Driving in Snow and Ice
The best advice for driving in bad winter weather is not to drive at all, if you can avoid it. Don't go out until the snow plows and sanding trucks have had a chance to do their work, and allow yourself extra time to reach your destination.
If you must travel, check the most recent road conditions before your departure.
Read More for tips on driving safely on slick and snowy road's
Driving safely on icy roads
- Decrease your speed and leave yourself plenty of room to stop. You should allow at least three times more space than usual between you and the car in front of you.
- Brake gently to avoid skidding. If your wheels start to lock up, ease off the brake.
- Turn on your lights to increase your visibility to other motorists.
- Keep your lights and windshield clean.
- Use low gears to keep traction, especially on hills.
- Don't use cruise control or overdrive on icy roads.
- Be especially careful on bridges, overpasses and infrequently traveled roads, which will freeze first. Even at temperatures above freezing, if the conditions are wet, you might encounter ice in shady areas or on exposed roadways.
- Don't pass snow plows and sanding trucks. The drivers have limited visibility, and you're likely to find the road in front of them worse than the road behind.
If your rear wheels skid...
- Take your foot off the accelerator.
- Steer in the direction you want the front wheels to go. If your rear wheels are sliding left, steer left. If they're sliding right, steer right.
- If your rear wheels start sliding the other way as you recover, ease the steering wheel toward that side. You might have to steer left and right a few times to get your vehicle completely under control.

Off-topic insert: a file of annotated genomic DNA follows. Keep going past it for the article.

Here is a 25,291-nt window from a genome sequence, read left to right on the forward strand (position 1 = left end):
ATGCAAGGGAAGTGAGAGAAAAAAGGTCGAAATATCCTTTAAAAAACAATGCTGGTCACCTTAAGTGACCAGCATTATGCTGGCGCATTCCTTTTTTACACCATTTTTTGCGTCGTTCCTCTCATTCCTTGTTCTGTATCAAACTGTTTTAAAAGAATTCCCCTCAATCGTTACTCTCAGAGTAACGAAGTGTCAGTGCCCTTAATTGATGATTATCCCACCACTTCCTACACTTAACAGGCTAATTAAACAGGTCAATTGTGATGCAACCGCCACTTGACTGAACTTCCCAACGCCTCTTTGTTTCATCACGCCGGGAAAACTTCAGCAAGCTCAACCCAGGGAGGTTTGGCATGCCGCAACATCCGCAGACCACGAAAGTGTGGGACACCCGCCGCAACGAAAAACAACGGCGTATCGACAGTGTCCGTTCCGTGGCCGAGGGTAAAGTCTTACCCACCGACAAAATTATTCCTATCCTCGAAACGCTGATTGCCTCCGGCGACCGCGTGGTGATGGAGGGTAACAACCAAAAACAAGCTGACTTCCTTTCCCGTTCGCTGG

- If you have standard brakes, pump them gently.
- If you have anti-lock brakes (ABS), do not pump the brakes. Apply steady pressure to the brakes. You will feel the brakes pulse — this is normal.
If your front wheels skid...
- Take your foot off the gas and shift to neutral, but don't try to steer immediately.
As the wheels skid sideways, they will slow the vehicle and traction will return. As it does, steer in the direction you want to go. Then put the transmission in "drive" or release the clutch, and accelerate gently.
SECONDS COUNT IN AN EMERGENCY!
The City Of Torrington and County of Goshen has instituted the CodeRED Emergency Notification System. It is a ultra high-speed telephone communication service for emergency notifications. This system allows us to telephone all or targeted areas of the City and County in case of an emergency situation that requires immediate action (such as a boil-water notice, missing child or evacuation notices). The system is capable of dialing 50,000 phone numbers per hour. It then delivers our recorded message to a live person or an answering machine, making three attempts to connect to any number.
THIS SYSTEM WILL ONLY BE USED FOR EMERGENCY PURPOSES.
Examples of times when the CodeRED system could be utilized: Drinking water contamination, Utility outage, Evacuation notice & route, Missing person, Fires or Floods, Bomb threat, Hostage situation, Chemical spill or Gas leak, and other emergency incidents where rapid and accurate notification is essential for life safety.